Author Archive

A Tale of Two Beaches

The Baltic stretches out to the horizon placid and pink from the reflection of the early morning sky. There is only a bank of cloud to the west, still heavy and purplish with night, but the eastern sun is quickly burning the sky above the ocean blue and white. I stand at the water’s edge; my bare skin prickles against the chill. I breathe in deeply and walk into the water.

The ice of it sucks my breath away, and today it’s all me propelling my body forwards and under. Gone are the greenish, churning waves of the last few days that slapped up against my belly and chest and made short work of getting in. But also gone is the wall of seagrass torn from the ocean floor and hurled against my legs and into every seam of my swimsuit. The water today is clear. I can see all the way to the neat, rippled rows of sand beneath my feet.

Finally, I’m up to my neck. The horizon is nothing but a scar. At my feet, mitosis; an underwater tumbleweed splits apart, and one half of it is a crab, its back the color of salad leaves left to wilt in the fridge. It scuttles in half circles around my feet and warily, carefully, we dance.

Ten minutes. That’s how long we stay in the water. It’s one minute for every degree Celsius that your body can take before it begins to cool too far, and the water here is fifteen degrees. So ten minutes is safe. Still, my wet skin prickles with goosebumps as it meets the salt-soaked air. The water is only at knee height when a reddish bloom catches my eye. Pulsing furiously and too fast for comfort, a jellyfish red as washed-out bricks shows us his tangled underbelly. » Continue reading this post...

So You Want to Talk about Cats:
Flammkuchen with Shaved Fennel
& Asparagus

So I had been planning to write about cats. Specifically, the cat birthday I was going to throw for Rum Tum light of my life, who turned two on April 8. He’s got a friend staying with him for a month and a half, and in these pandemic times, when you get to be in the same place as a friend, it’s already a party. My human friends with cats were going to Zoom in. I’d organized a Champagne-colored satin dress to borrow. (The aesthetic I was going for was one of those old oil paintings of royalty where everyone’s wearing light blue and pink satin and holding a silky-looking lapdog.) I’d purchased a sparkly gold party hat and a pink bowtie for Rum Tum, two tins of pate cat food – the good stuff  – which I was going to stick with a cat-head party topper and maybe candles, and a pack of milk-flavored cat snacks. Alas, two days before the big day, my human co-conspirator and photographer got corona.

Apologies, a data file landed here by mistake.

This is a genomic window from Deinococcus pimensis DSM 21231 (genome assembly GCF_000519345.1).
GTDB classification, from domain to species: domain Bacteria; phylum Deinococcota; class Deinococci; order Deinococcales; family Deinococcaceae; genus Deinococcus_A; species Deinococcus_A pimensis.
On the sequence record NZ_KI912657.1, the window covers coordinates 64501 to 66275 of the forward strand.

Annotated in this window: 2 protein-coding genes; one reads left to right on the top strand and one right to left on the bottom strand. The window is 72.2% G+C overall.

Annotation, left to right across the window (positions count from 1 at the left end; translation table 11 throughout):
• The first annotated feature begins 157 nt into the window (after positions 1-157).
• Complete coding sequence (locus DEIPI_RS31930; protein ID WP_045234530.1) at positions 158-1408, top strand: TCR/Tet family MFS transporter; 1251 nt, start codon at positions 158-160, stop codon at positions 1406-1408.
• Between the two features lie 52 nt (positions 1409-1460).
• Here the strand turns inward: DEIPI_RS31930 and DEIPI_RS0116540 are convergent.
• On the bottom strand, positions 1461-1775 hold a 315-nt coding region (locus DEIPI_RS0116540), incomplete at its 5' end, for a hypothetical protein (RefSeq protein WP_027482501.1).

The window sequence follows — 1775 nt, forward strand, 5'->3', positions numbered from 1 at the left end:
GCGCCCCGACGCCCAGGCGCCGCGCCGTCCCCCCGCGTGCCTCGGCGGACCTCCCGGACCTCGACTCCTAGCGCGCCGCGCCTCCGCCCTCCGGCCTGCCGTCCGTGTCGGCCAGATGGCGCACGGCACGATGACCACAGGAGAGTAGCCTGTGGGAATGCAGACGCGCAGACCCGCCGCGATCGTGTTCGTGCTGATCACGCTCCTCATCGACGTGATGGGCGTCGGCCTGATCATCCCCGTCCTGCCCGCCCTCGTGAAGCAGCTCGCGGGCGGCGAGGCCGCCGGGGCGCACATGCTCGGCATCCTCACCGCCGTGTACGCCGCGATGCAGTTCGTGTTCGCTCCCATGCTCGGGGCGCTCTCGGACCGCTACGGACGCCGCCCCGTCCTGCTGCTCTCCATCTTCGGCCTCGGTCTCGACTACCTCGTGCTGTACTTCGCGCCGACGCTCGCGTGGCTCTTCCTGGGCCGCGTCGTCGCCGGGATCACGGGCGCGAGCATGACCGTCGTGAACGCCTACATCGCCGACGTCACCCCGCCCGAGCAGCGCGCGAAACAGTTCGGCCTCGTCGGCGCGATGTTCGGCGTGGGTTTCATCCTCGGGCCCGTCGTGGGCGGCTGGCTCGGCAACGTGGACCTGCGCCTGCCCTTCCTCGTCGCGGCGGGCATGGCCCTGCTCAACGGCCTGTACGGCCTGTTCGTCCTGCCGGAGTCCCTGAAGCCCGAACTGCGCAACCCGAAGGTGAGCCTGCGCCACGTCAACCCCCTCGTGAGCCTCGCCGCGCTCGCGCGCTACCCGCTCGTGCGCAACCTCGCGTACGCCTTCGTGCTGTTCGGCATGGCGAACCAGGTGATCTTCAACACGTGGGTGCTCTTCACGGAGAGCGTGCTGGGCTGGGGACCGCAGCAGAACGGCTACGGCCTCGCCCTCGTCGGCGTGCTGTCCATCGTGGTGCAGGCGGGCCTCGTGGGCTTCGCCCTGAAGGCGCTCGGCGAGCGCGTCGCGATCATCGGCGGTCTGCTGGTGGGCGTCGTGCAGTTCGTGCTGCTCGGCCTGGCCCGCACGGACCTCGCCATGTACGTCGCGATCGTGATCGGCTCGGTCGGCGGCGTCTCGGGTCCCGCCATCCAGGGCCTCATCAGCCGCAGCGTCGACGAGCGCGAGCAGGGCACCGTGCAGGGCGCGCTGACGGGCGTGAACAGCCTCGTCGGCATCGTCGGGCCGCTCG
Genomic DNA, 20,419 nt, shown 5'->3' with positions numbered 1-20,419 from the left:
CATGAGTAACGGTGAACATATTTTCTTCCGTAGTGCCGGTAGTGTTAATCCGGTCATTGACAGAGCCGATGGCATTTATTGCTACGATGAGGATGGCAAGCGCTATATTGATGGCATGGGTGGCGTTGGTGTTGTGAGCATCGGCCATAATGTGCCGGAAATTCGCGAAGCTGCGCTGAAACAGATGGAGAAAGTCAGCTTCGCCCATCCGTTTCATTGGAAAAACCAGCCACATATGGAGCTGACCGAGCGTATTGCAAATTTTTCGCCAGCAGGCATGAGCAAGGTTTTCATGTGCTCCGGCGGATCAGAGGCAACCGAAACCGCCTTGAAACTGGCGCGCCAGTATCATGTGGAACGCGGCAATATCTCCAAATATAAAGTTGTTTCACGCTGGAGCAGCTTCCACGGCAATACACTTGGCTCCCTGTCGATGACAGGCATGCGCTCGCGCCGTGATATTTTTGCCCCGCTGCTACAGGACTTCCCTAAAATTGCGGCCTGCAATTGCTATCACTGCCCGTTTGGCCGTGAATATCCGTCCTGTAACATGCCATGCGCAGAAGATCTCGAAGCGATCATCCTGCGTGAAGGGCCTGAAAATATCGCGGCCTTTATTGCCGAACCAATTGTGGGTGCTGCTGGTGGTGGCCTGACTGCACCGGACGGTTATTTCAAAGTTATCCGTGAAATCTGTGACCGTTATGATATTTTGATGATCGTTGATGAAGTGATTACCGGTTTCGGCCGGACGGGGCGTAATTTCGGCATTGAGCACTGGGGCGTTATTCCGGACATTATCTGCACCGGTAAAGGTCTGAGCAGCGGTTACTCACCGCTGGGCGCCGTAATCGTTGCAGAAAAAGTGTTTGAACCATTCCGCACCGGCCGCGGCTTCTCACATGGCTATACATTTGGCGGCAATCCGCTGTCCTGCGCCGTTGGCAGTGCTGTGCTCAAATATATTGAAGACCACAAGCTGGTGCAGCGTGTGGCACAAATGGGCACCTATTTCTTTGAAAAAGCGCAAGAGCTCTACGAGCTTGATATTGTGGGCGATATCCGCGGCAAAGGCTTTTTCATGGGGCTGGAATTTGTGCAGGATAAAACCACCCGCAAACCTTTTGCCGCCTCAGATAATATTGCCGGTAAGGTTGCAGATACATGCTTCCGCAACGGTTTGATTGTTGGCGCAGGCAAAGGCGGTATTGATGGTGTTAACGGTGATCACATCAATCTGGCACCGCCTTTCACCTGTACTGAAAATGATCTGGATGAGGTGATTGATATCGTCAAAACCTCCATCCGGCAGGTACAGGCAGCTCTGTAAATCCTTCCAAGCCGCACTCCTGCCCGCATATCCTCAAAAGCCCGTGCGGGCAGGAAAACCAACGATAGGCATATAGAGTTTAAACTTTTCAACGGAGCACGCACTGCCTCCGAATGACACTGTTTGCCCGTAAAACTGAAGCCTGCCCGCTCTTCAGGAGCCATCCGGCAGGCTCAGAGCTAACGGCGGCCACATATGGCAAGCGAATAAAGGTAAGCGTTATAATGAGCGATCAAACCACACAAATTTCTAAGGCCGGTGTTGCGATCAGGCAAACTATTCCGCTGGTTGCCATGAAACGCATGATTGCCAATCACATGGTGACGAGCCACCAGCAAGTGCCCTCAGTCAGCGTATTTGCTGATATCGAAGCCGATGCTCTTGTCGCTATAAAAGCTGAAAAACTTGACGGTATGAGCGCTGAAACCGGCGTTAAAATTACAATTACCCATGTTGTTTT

Like my bag of 50-count deflated metallic balloons, I put my cat party dreams on the back shelf of the cabinet, to be dusted off in tamer times. When I finally do it, it’s going to be even bigger, even more absurd, and my cat will still care zero much.

When I finally do it, it’s going to be even bigger, even more absurd, and my cat will still care zero much.

In the meantime, I continue to enjoy the joys and annoyances of having two cats for just a few more days until my friend returns to Berlin to take my godchild away from me.

Universe and the German government, if you’re listening, please make it so that I can spend more time with people again.

But cats.

Zami has taken a while to settle in. » Continue reading this post...

Checking In:
Beetroot Chocolate Cake

Time goes by in a daze. I spend my days doing the same tasks without much variation. I work and I cook and I watch television and I read and I sleep. Stir crazy, I think, is the word for it.

The snow was a good break. It’s been nearly a decade for me since real snow, and even though it wasn’t real, get-out-of-school snow, it was a change from the city’s usual sleet-slush, and we drove out to Spandauer Forst the Sunday after it stuck to take a walk crisscross over the frozen waterways and under delicate ropy loops still clinging to the branches.

It’s gone now. The snowman the one child living in my building built in the courtyard is just an unpeeled carrot on the flagstones. The sky endlessly dribbles out a wintry mix, or just rain when it’s feeling particularly uninspired. The trees are dead, my plants are dying, and I lost my new raincoat. All day, I’ve been singing Leonard Cohen.

Some good news. I never loved green tea before, but now I crave its musky smell, like an old red barn filled with damp hay drying from the heat of itself.

I crave its musky smell, like an old red barn filled with damp hay drying from the heat of itself.